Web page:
The FAA gets Orville and the Department of Transportation gets Wilbur in the naming of their respective buildings to honor the Wright brothers' achievments. The ceremony was held Wednesday to rename the FAA building the Orville Wright Federal Building and the DOT headquarters the Wilbur Wright Federal Building. Previously they were known as 10-A and 10-B...
A small plane crashed into two houses near Los Angeles on Wednesday. The Associated Press reported that the plane clipped the roof of one house before plowing into another about 25 miles south of L.A.. No further details were available at our deadline...
The first European orders for Boeing's Dreamliner were announced last week. So far, only charter lines seem interested, however. First Choice, of Britain, has ordered six 7E7s, while Italy's Blue Panorama wants four. In April, All Nippon Airways ordered 50 and Air New Zealand ordered two...
Got a spare Cessna 210? Then EAA would like to hear from you. Maintenance staff are too busy getting their B-17 Fuddy Duddy ready for a tour and arranging to bring back Aluminum Overcast from California, where it suffered a gear collapse, to install a new engine in the 210 used for taking aerial photos during AirVenture. If you donate your 210 for use during the show, you get to ride shotgun on the photo shoots...
Australia is issuing forge-proof pilot licenses to all its 30,000 pilots. The new licenses have passport-style security measures, making them tougher to copy...
The FAA has tested a new fuel inerting system for airliners. The system, which uses an on-board system to replace oxygen in fuel tanks with nitrogen, was tested in the NASA Boeing 747 normally used to move Space Shuttles around the country.
NON-OWNER (RENTER) PILOTS EXPOSED: PILOTS ARE HELD FINANCIALLY LIABLE
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The Savvy Aviator #7: Owner In Command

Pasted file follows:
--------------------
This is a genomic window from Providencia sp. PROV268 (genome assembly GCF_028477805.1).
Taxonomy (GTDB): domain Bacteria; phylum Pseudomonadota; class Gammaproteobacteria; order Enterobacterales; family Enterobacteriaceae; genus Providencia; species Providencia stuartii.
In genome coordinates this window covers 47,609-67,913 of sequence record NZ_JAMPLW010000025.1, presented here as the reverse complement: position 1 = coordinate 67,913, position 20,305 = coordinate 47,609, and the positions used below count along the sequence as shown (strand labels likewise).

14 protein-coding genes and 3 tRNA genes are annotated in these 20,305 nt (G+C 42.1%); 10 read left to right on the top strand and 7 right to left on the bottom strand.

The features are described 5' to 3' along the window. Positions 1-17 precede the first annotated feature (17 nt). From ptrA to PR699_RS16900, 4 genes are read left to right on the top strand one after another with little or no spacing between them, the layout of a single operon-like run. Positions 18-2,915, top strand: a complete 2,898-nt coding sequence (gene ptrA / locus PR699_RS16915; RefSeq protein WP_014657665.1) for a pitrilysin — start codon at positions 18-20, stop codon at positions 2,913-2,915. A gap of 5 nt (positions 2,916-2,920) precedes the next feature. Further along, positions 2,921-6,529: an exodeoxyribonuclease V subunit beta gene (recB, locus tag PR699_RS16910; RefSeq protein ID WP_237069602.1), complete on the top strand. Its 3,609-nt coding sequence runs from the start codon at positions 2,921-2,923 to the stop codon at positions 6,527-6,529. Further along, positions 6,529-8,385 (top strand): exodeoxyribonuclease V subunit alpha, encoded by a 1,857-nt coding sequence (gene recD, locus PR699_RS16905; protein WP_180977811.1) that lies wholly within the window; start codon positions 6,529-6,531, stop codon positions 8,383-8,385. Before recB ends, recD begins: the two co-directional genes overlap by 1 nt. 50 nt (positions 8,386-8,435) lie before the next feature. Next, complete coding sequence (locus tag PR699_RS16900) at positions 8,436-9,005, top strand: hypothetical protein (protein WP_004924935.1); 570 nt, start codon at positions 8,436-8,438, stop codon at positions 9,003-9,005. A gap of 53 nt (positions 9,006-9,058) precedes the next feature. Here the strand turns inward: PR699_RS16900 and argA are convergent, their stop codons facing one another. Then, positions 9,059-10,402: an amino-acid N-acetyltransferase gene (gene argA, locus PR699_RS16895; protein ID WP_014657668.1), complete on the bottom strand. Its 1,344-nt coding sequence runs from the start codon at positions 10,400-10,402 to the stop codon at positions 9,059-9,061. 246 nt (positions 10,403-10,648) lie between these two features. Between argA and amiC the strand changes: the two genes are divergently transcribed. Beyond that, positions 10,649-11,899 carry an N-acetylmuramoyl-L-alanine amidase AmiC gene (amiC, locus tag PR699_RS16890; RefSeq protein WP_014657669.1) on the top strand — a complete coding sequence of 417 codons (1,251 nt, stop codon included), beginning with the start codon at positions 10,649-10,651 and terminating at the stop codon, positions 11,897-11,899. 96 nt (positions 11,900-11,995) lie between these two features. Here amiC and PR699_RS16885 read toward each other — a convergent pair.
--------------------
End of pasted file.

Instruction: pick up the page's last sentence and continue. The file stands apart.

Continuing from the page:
Every pilot understands the concept of "pilot in command," which places absolute responsibility and final authority for aircraft operation squarely on the pilot's shoulders. But what about when the aircraft isn't flying? AVweb's Mike Busch argues that aircraft owners need to accept absolute responsibility and final authority for the maintenance and airworthiness of their aircraft -- a concept he calls "owner in command."
THE NEW ASA AIRCRAFT FLIGHT LOG IS EASY AND COMPLETE
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Last week, AVweb asked for your opinions on the FAA's MAP program, whereby military airports receive funding to be used toward developing "joint use" facilities that will alleviate the growing strain on GA airports. 27% of you said that this is definitely a wise move on the FAA's part, putting money into underutilized, ready-for-use facilities that can help GA out immediately. But the vast majority of you (60% of respondents) were quick to point out that this is only a stopgap measure while it may ease the burden of GA, more airports will still be needed. The remaining 13% of you said emphatically that MAP alone simply won't cut it: When all is said and done, we still need more airports.